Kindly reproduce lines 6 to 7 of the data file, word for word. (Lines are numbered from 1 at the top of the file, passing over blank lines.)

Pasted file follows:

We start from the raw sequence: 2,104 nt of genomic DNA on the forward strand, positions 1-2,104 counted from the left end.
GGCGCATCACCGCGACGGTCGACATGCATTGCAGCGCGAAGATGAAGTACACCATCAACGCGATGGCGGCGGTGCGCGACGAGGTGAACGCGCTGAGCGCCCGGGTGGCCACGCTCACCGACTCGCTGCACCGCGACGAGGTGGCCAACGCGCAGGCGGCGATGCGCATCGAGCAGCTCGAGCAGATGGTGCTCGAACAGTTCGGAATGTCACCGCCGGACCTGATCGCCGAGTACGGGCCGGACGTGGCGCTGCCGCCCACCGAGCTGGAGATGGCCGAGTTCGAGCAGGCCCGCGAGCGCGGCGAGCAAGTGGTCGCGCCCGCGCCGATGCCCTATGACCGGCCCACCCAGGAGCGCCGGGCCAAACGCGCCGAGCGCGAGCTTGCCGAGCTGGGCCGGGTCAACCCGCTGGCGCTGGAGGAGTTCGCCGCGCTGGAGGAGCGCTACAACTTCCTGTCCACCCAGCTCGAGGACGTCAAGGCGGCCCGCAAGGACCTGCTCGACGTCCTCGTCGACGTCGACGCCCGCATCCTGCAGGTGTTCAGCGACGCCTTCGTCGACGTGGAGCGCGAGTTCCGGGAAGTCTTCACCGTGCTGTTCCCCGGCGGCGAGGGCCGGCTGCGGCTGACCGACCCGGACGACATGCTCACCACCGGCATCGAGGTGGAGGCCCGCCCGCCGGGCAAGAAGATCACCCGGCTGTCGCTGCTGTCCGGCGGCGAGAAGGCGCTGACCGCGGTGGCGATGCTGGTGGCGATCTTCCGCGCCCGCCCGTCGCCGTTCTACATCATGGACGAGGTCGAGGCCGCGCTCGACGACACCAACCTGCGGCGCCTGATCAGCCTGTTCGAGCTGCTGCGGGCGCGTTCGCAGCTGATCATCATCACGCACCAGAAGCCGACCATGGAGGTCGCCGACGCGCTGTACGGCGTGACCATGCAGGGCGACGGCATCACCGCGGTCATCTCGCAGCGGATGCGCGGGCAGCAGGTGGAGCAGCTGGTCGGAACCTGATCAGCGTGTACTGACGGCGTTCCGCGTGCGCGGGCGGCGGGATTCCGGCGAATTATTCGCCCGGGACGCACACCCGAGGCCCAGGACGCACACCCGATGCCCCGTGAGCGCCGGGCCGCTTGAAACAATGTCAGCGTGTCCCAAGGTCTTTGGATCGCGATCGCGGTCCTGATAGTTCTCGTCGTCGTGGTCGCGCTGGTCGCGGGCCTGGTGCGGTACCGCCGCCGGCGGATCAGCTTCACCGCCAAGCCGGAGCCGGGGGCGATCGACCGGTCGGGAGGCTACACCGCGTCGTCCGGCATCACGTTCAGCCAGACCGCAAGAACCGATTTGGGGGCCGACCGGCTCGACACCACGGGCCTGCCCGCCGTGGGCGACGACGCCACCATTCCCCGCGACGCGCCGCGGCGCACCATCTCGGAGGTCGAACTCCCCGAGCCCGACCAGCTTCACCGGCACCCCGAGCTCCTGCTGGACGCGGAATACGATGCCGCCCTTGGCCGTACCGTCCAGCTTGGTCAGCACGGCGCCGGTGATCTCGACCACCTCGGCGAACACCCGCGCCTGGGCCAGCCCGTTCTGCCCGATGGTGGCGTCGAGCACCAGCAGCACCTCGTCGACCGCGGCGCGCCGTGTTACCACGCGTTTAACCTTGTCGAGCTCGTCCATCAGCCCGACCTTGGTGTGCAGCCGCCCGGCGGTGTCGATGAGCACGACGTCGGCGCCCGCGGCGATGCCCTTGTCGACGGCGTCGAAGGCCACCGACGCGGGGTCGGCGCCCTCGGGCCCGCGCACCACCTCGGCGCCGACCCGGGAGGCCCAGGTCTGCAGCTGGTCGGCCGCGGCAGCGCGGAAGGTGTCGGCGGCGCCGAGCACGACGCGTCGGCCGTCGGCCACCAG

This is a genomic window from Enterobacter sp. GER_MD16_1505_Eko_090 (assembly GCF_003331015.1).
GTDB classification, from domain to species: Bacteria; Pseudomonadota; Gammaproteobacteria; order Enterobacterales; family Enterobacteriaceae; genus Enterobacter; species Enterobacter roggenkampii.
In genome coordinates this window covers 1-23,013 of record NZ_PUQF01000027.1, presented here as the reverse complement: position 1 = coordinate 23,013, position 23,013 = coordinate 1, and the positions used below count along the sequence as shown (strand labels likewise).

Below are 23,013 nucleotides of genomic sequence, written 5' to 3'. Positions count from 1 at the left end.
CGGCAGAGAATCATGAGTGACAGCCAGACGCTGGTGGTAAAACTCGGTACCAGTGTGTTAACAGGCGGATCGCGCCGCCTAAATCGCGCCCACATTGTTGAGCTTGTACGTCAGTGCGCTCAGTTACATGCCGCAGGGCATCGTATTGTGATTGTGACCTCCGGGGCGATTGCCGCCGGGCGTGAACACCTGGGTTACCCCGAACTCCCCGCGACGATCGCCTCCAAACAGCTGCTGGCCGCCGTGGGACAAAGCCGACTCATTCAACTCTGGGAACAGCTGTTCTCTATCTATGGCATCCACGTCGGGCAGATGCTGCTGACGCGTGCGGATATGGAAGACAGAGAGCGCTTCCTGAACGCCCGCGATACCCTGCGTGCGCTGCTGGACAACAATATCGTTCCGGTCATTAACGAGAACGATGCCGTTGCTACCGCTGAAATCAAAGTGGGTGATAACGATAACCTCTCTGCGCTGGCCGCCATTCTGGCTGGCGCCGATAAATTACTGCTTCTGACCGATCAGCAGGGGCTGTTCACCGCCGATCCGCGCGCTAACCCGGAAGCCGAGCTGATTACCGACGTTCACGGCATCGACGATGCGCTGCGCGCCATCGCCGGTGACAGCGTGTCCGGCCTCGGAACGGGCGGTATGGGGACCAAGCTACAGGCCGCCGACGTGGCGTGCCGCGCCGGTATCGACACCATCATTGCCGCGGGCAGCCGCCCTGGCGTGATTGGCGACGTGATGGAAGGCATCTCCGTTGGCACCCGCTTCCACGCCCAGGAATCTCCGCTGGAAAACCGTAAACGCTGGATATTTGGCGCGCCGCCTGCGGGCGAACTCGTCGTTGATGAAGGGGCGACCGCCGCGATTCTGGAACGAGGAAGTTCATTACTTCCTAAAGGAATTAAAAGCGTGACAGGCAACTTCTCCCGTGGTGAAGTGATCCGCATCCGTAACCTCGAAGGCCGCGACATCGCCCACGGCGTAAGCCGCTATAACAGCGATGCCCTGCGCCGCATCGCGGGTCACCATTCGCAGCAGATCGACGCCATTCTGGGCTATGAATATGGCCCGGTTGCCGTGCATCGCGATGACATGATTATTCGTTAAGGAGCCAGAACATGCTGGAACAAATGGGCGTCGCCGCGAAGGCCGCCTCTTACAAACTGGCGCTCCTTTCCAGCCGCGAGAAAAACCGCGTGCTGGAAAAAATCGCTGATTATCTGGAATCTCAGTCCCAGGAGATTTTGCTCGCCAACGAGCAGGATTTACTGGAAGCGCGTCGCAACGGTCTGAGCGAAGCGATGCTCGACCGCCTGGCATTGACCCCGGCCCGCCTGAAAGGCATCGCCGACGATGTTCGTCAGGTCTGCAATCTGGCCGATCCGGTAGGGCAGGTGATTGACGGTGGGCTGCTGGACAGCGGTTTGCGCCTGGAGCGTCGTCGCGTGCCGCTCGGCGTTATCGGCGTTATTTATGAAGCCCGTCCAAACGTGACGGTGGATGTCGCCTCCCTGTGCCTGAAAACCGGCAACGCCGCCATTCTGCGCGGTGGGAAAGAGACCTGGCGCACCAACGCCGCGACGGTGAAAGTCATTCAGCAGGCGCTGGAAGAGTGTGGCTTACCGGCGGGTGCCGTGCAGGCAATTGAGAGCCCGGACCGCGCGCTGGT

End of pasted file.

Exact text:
Below are 23,013 nucleotides of genomic sequence, written 5' to 3'. Positions count from 1 at the left end.
CGGCAGAGAATCATGAGTGACAGCCAGACGCTGGTGGTAAAACTCGGTACCAGTGTGTTAACAGGCGGATCGCGCCGCCTAAATCGCGCCCACATTGTTGAGCTTGTACGTCAGTGCGCTCAGTTACATGCCGCAGGGCATCGTATTGTGATTGTGACCTCCGGGGCGATTGCCGCCGGGCGTGAACACCTGGGTTACCCCGAACTCCCCGCGACGATCGCCTCCAAACAGCTGCTGGCCGCCGTGGGACAAAGCCGACTCATTCAACTCTGGGAACAGCTGTTCTCTATCTATGGCATCCACGTCGGGCAGATGCTGCTGACGCGTGCGGATATGGAAGACAGAGAGCGCTTCCTGAACGCCCGCGATACCCTGCGTGCGCTGCTGGACAACAATATCGTTCCGGTCATTAACGAGAACGATGCCGTTGCTACCGCTGAAATCAAAGTGGGTGATAACGATAACCTCTCTGCGCTGGCCGCCATTCTGGCTGGCGCCGATAAATTACTGCTTCTGACCGATCAGCAGGGGCTGTTCACCGCCGATCCGCGCGCTAACCCGGAAGCCGAGCTGATTACCGACGTTCACGGCATCGACGATGCGCTGCGCGCCATCGCCGGTGACAGCGTGTCCGGCCTCGGAACGGGCGGTATGGGGACCAAGCTACAGGCCGCCGACGTGGCGTGCCGCGCCGGTATCGACACCATCATTGCCGCGGGCAGCCGCCCTGGCGTGATTGGCGACGTGATGGAAGGCATCTCCGTTGGCACCCGCTTCCACGCCCAGGAATCTCCGCTGGAAAACCGTAAACGCTGGATATTTGGCGCGCCGCCTGCGGGCGAACTCGTCGTTGATGAAGGGGCGACCGCCGCGATTCTGGAACGAGGAAGTTCATTACTTCCTAAAGGAATTAAAAGCGTGACAGGCAACTTCTCCCGTGGTGAAGTGATCCGCATCCGTAACCTCGAAGGCCGCGACATCGCCCACGGCGTAAGCCGCTATAACAGCGATGCCCTGCGCCGCATCGCGGGTCACCATTCGCAGCAGATCGACGCCATTCTGGGCTATGAATATGGCCCGGTTGCCGTGCATCGCGATGACATGATTATTCGTTAAGGAGCCAGAACATGCTGGAACAAATGGGCGTCGCCGCGAAGGCCGCCTCTTACAAACTGGCGCTCCTTTCCAGCCGCGAGAAAAACCGCGTGCTGGAAAAAATCGCTGATTATCTGGAATCTCAGTCCCAGGAGATTTTGCTCGCCAACGAGCAGGATTTACTGGAAGCGCGTCGCAACGGTCTGAGCGAAGCGATGCTCGACCGCCTGGCATTGACCCCGGCCCGCCTGAAAGGCATCGCCGACGATGTTCGTCAGGTCTGCAATCTGGCCGATCCGGTAGGGCAGGTGATTGACGGTGGGCTGCTGGACAGCGGTTTGCGCCTGGAGCGTCGTCGCGTGCCGCTCGGCGTTATCGGCGTTATTTATGAAGCCCGTCCAAACGTGACGGTGGATGTCGCCTCCCTGTGCCTGAAAACCGGCAACGCCGCCATTCTGCGCGGTGGGAAAGAGACCTGGCGCACCAACGCCGCGACGGTGAAAGTCATTCAGCAGGCGCTGGAAGAGTGTGGCTTACCGGCGGGTGCCGTGCAGGCAATTGAGAGCCCGGACCGCGCGCTGGT